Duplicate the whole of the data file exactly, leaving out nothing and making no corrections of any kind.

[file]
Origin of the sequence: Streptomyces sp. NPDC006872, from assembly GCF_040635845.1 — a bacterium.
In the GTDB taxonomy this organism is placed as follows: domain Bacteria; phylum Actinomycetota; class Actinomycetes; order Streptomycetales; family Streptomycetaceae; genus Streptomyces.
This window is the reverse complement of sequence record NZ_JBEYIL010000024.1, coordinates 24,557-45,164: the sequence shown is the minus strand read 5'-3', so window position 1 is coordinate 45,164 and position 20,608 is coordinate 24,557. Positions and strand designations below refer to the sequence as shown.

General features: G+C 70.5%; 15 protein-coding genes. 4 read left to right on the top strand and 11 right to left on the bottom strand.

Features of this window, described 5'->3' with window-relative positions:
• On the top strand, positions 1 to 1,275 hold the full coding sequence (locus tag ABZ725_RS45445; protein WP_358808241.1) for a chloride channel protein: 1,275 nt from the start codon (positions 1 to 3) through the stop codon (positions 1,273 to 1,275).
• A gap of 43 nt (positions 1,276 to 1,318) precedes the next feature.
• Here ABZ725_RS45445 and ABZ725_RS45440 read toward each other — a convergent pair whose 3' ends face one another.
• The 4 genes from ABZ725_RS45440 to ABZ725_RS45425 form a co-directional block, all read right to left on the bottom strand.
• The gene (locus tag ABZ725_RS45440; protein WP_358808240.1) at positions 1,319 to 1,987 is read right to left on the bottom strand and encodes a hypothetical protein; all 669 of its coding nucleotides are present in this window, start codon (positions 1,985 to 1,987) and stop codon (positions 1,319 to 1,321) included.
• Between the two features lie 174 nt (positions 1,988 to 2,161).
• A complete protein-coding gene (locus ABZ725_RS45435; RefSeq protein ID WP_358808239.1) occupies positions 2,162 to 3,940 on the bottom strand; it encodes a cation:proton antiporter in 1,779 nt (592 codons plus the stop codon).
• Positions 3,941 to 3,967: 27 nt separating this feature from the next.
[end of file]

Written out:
Origin of the sequence: Streptomyces sp. NPDC006872, from assembly GCF_040635845.1 — a bacterium.
In the GTDB taxonomy this organism is placed as follows: domain Bacteria; phylum Actinomycetota; class Actinomycetes; order Streptomycetales; family Streptomycetaceae; genus Streptomyces.
This window is the reverse complement of sequence record NZ_JBEYIL010000024.1, coordinates 24,557-45,164: the sequence shown is the minus strand read 5'-3', so window position 1 is coordinate 45,164 and position 20,608 is coordinate 24,557. Positions and strand designations below refer to the sequence as shown.

General features: G+C 70.5%; 15 protein-coding genes. 4 read left to right on the top strand and 11 right to left on the bottom strand.

Features of this window, described 5'->3' with window-relative positions:
• On the top strand, positions 1 to 1,275 hold the full coding sequence (locus tag ABZ725_RS45445; protein WP_358808241.1) for a chloride channel protein: 1,275 nt from the start codon (positions 1 to 3) through the stop codon (positions 1,273 to 1,275).
• A gap of 43 nt (positions 1,276 to 1,318) precedes the next feature.
• Here ABZ725_RS45445 and ABZ725_RS45440 read toward each other — a convergent pair whose 3' ends face one another.
• The 4 genes from ABZ725_RS45440 to ABZ725_RS45425 form a co-directional block, all read right to left on the bottom strand.
• The gene (locus tag ABZ725_RS45440; protein WP_358808240.1) at positions 1,319 to 1,987 is read right to left on the bottom strand and encodes a hypothetical protein; all 669 of its coding nucleotides are present in this window, start codon (positions 1,985 to 1,987) and stop codon (positions 1,319 to 1,321) included.
• Between the two features lie 174 nt (positions 1,988 to 2,161).
• A complete protein-coding gene (locus ABZ725_RS45435; RefSeq protein ID WP_358808239.1) occupies positions 2,162 to 3,940 on the bottom strand; it encodes a cation:proton antiporter in 1,779 nt (592 codons plus the stop codon).
• Positions 3,941 to 3,967: 27 nt separating this feature from the next.